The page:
Hawaii Health Systems Corporation’s Maui Region board voted earlier this week to cut $28 million in services and positions at Maui Memorial Medical Center for the upcoming fiscal year.
The decision, reported Friday, came after the latest State budget projections.
“Because of the age of the hospital, because the infrastructure that’s there, there’s a lot of money that needs to go into the entire system. The hospital’s administration has been trying desparately to be able to work within the budget that the state allocates it, but it’s falling woefully short,” said Maui County mayor Alan Arakawa. “The projection that was given to the state legislature was that for the next 10 years, they can expect a deficit of about $800 million.”
Immediate cuts will be made to non-clinical and non-essential contracts that the Wailuku hospital maintains, as well as 50 to 75 non-clinical administrative positions.
The cuts will also affect various clinical service lines and positions and will require public input in order to shut down various services. Community meetings are currently being set and will be announced once places and times have been confirmed.
The cuts may affect current services at the region’s two other hospitals, Lanai Community Hospital and Kula Hospital. Services such as heart, surgical and intensive care units, oncology, obstetrics and gynecology services and physician call coverage are currently being reviewed for service cuts.
“The cuts to our hospitals, facilities, staffing and services we provide our communities, will set us back 20 years,” said region CEO Wesley Lo.
“We knew this day was going to happen,” said board member Avery B. Chumbley, “and while we understand the state cannot continue to fund our financial shortfalls, for three years we have asked the legislature to allow us to move forward on a public/private partnership so we could avoid this very day.”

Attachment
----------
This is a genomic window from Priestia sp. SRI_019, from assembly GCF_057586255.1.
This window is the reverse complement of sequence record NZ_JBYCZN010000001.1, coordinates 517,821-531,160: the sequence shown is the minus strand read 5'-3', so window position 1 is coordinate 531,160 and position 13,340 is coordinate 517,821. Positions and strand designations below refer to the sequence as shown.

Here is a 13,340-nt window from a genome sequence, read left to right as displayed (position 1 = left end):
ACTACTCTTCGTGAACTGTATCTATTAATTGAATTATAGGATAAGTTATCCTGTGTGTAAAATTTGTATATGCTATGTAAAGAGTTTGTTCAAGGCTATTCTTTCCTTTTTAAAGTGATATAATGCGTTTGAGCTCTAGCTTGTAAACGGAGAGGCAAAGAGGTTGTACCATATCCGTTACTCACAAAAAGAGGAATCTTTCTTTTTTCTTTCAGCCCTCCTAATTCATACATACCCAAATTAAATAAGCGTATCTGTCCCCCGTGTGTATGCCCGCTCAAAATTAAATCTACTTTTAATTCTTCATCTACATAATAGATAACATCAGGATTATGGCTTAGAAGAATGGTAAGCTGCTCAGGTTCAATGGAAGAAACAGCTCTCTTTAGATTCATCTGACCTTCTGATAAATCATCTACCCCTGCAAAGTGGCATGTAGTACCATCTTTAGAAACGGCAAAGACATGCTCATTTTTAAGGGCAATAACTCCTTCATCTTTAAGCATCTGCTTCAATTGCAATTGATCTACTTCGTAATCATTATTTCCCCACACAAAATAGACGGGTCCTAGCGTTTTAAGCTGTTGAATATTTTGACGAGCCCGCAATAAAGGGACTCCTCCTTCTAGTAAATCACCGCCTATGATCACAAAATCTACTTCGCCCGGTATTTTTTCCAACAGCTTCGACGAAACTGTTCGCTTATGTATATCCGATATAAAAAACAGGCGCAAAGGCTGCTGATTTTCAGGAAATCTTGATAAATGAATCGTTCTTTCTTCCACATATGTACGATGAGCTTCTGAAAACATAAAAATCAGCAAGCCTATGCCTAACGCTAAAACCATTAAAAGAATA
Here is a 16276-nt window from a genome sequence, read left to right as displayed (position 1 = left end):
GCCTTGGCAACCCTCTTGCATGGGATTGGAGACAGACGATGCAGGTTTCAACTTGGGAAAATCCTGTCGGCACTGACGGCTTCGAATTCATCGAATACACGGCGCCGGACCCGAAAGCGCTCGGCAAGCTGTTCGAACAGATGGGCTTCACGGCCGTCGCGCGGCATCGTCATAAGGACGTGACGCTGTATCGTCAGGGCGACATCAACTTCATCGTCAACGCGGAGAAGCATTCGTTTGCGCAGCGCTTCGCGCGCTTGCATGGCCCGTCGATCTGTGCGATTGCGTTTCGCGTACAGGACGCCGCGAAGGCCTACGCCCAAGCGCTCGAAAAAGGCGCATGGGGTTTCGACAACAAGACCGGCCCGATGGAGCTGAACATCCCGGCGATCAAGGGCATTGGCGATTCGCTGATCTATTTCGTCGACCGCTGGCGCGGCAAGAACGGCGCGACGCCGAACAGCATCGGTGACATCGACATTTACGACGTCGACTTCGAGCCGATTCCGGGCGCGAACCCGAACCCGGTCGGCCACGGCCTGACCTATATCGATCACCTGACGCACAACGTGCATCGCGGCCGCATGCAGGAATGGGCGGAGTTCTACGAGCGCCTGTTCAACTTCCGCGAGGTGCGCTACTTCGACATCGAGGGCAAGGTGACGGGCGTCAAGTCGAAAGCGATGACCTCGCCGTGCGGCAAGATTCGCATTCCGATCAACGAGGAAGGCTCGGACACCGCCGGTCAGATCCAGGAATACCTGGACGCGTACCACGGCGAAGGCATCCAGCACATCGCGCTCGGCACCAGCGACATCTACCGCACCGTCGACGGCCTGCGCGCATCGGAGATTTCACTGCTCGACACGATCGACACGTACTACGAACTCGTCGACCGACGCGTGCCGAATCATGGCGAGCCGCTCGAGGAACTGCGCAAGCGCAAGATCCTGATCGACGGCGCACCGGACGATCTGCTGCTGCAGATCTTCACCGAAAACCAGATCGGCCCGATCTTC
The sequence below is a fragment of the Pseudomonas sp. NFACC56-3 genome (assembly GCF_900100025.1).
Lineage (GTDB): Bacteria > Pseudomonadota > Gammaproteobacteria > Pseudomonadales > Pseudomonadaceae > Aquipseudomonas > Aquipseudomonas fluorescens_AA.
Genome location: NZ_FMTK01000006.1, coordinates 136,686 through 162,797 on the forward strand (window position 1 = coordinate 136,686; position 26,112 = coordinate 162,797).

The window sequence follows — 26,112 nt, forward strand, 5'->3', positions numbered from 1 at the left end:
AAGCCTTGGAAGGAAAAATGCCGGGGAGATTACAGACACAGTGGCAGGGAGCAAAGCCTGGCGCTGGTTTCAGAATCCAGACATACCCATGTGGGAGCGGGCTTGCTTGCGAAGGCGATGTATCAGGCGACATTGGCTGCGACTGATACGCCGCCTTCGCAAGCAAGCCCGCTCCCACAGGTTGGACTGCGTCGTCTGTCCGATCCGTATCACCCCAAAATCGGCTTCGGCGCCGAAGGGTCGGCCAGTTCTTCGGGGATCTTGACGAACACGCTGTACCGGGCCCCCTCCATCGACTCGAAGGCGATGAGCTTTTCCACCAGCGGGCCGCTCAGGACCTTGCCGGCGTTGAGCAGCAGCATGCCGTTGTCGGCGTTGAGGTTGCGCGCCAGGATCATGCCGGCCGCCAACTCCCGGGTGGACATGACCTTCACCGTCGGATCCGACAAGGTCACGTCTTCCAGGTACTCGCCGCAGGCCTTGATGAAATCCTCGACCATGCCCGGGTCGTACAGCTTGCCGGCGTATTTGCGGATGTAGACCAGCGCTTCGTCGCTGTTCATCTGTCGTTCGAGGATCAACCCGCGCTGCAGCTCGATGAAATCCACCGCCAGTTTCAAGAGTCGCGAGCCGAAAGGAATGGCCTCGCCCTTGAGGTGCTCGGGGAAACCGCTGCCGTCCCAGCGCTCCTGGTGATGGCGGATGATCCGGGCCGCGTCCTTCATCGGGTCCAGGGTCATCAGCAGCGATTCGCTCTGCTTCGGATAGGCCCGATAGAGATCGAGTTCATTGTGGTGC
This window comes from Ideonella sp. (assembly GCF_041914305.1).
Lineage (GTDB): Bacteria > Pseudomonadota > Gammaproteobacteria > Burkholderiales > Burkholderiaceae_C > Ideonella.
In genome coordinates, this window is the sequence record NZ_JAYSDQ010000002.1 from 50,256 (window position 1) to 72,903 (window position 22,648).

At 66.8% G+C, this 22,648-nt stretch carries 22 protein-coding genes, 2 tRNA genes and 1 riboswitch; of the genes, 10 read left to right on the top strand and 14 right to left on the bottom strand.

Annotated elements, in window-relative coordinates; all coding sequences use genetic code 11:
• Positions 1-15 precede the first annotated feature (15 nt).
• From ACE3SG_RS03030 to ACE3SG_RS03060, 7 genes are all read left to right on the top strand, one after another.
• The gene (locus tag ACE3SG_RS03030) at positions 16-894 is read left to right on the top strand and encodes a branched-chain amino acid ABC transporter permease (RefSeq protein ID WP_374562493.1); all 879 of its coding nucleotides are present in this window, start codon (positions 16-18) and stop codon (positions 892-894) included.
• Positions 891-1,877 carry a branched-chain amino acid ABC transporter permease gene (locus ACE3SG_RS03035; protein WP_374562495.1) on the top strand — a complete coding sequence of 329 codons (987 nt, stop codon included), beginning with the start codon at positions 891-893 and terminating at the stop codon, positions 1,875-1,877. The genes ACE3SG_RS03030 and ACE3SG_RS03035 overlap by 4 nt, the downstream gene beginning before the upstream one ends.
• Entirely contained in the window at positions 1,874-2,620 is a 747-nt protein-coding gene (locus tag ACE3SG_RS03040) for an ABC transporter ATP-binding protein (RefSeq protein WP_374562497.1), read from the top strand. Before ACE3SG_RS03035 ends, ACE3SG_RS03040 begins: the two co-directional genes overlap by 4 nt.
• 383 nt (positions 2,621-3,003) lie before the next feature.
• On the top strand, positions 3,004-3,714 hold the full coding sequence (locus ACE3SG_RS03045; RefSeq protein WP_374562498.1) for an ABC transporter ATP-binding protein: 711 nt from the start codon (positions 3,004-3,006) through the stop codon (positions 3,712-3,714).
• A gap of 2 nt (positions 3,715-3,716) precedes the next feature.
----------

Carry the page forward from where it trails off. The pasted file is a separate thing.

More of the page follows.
“It would be devastating to this community to see us start losing services,” added Lo.
Cries for change seem to have gone unnoticed. “We’ve been talking about this for two to three years now,” said Maui Mayor, Alan Arakawa.
He is talking about the move to a public private partnership for Maui Memorial Medical Center. A Partnership many hope would help fix some major financial problems for the currently state run hospital. “For the longest time the state has not put in money to be able to upkeep the hospital,” said Mayor Arakawa.
One reason for the cuts is the state cannot continue to fund the hospitals financial shortfalls. “You’re looking at literally billions of dollars that will have to go into the hospital to be able to get them up to where they should be if the state continues to control it,” said Mayor Arakawa.
“Jobs will be lost and services for our community,” said Lo.
So why was something not done sooner?
“Well there’s always been this back and forth contention that we shouldn’t have private hospitals or we should have private hospitals,” said Senator Josh Green, Senate Health Committee chairman.
Senator Green has been aware of the problem for years and has been pushing for a change.
“I think everyone has to get on board with some changes to the system,” said Senator Green. “I’m not casting any blame it’s just healthcare economics don’t work well in Hawaii and Maui Memorial needs someone to partner with.”
So is anything being done?
“Our bill 1075 which was passed to committee last week that allows for them to basically partner with Hawaii Pacific Health that appears to be the plan,” said Senator Green, but until a final decision is made many will continue to worry about the future of Maui’s only full service medical facility.
“We can’t afford to lose any services and that’s what we hurt today if we don’t do something,” said Senator Green.